A potent low-pressure system is quickly losing power over the Bering Sea.
From the western Aleutian Islands to the Pribilofs, National Weather Service meteorologist Shaun Baines says “everybody has seen the worst of it.”
“Originally, all indications were that this low was going to progress a little bit further into the Bering Sea before it slowed down,” Baines says.
That would have made for rougher seas and higher winds near Adak and Atka. Instead, the storm stalled out in the southwest Bering Sea. And the biggest winds and waves struck in an area where few people were actually around to see them — the far western Aleutian Islands.
The top gust was clocked at 96 miles per hour on Shemya Friday morning. It’s not clear how big the waves got, since the National Weather Service’s weather buoy wasn’t transmitting full data reports.
So far, no major damage has been reported along the Aleutians or Pribilofs as a result of the storm. The Coast Guard has been monitoring the region, but Petty Officer Diana Honings says there had been no emergencies as of Saturday afternoon.
Justin Patterson helps run the CarQuest auto supply store and repair shop in Unalaska. Before rough weather hit on Friday, he walked around the property tying down loose parts.
Patterson has only lived in Unalaska for three months. He says he also prepared to face the storm on a personal level.
“I figured it would be like some sort of life-altering experience,” says Patterson. “I mean, I was praying.”
Unalaska didn’t see hurricane-force winds Friday night. The top gusts were only about 35 miles per hour.
And while there weren’t any reports of damage, police sergeant Jennifer Shockley says there was a potential assault at Unalaska’s sports bar.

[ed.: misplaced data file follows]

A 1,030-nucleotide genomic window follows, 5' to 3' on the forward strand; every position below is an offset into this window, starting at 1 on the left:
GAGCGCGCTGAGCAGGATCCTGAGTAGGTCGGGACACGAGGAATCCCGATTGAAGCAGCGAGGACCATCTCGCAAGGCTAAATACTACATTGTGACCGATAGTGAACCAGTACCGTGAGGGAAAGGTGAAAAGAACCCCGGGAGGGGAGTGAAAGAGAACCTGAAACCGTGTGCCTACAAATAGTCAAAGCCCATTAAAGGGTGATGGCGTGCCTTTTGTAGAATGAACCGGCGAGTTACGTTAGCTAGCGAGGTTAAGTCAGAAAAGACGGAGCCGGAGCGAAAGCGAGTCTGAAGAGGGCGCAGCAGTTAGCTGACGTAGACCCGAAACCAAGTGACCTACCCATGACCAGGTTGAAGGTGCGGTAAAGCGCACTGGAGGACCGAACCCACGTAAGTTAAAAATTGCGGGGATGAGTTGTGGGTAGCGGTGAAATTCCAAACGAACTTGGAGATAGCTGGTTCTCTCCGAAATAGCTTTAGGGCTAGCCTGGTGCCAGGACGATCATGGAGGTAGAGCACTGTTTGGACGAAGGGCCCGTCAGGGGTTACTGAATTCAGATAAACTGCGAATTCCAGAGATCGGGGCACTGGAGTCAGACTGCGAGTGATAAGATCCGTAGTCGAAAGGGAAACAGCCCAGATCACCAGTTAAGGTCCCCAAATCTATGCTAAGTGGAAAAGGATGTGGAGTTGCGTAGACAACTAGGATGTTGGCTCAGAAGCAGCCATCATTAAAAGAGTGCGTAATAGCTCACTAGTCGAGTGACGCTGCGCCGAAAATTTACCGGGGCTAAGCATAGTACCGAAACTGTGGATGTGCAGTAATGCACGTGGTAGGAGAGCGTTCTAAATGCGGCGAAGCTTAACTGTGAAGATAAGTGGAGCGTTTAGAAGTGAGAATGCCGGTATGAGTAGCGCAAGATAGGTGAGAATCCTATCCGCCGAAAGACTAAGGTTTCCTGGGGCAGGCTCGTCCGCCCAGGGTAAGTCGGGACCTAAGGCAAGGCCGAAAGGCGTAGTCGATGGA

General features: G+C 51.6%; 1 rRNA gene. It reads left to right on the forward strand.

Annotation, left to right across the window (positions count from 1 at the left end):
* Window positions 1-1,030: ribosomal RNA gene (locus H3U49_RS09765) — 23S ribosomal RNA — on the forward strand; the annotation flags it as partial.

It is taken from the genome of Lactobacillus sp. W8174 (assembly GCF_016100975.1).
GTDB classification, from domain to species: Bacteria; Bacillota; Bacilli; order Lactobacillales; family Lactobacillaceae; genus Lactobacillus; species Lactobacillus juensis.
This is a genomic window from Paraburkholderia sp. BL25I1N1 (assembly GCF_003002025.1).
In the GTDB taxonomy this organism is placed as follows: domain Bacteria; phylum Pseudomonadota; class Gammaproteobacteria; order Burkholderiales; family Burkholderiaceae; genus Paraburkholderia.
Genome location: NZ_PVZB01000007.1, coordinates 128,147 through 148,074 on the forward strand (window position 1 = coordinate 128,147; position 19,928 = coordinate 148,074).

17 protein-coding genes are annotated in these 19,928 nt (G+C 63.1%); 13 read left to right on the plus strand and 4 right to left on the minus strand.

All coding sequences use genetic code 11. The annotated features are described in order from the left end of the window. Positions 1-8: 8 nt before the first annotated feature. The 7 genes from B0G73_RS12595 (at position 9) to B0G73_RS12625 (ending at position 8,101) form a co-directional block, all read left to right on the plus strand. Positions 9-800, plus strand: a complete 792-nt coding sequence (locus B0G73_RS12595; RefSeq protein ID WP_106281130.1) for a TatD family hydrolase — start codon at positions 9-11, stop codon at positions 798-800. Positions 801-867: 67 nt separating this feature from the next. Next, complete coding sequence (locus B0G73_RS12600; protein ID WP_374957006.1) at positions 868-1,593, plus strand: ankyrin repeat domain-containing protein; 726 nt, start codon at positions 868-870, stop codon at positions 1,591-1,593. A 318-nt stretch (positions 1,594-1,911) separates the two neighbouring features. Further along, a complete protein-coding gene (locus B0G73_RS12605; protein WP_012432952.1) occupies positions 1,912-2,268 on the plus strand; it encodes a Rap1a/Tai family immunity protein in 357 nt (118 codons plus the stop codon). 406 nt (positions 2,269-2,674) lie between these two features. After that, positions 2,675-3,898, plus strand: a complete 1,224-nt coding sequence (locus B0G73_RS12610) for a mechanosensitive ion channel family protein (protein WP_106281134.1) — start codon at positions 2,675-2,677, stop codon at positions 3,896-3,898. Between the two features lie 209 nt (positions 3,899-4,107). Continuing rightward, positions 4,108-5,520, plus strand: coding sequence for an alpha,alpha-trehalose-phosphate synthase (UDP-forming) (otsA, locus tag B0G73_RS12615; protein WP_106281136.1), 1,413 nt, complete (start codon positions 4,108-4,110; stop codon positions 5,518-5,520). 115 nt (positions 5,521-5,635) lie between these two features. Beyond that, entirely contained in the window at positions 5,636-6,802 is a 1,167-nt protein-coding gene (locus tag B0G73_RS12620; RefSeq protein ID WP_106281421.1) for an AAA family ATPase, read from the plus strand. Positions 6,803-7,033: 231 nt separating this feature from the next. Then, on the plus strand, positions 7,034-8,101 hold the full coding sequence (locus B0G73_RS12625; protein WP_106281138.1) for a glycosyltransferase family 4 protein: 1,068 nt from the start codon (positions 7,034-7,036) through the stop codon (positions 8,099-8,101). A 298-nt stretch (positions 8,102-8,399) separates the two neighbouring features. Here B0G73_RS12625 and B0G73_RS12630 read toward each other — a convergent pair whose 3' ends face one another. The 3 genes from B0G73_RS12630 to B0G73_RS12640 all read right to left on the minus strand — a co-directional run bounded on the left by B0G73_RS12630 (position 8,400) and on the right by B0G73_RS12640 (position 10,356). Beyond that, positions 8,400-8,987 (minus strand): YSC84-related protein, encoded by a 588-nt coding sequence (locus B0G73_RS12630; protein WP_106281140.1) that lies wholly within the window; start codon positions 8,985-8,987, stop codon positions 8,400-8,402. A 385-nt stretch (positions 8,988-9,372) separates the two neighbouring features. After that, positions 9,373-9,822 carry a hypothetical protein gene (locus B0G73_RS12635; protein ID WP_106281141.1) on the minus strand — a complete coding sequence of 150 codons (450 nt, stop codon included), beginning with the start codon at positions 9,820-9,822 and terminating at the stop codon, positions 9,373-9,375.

“When we have bad storms and people are trapped here in port for a while, we do sometimes get a lot of drunken activity that results in a lot of criminal charges,” Shockley says. “But it’s been relatively quiet.”
Several crab fishing vessels pulled into Unalaska to dodge rough seas. But they may not have reason to stay much longer.
“As this storm continues eastward, it will continue to weaken,” says Baines, the meteorologist. “The winds will pick back up again in Adak and even in Unalaska, but it will be very typical wintertime winds.”
Unalaska can expect to see winds around 30 miles per hour into next week. Those gusts may be slightly higher in Adak.
By Wednesday, Baines says the storm will likely dissipate. But it will have an impact in the Lower 48 for another week or so.
That’s because the low pressure system created a ridge in the weather scale pattern, which will send cold air spilling out of Canada into the contiguous United States. Temperatures will be below average for there the next week, Baines says, and warmer than usual in Alaska.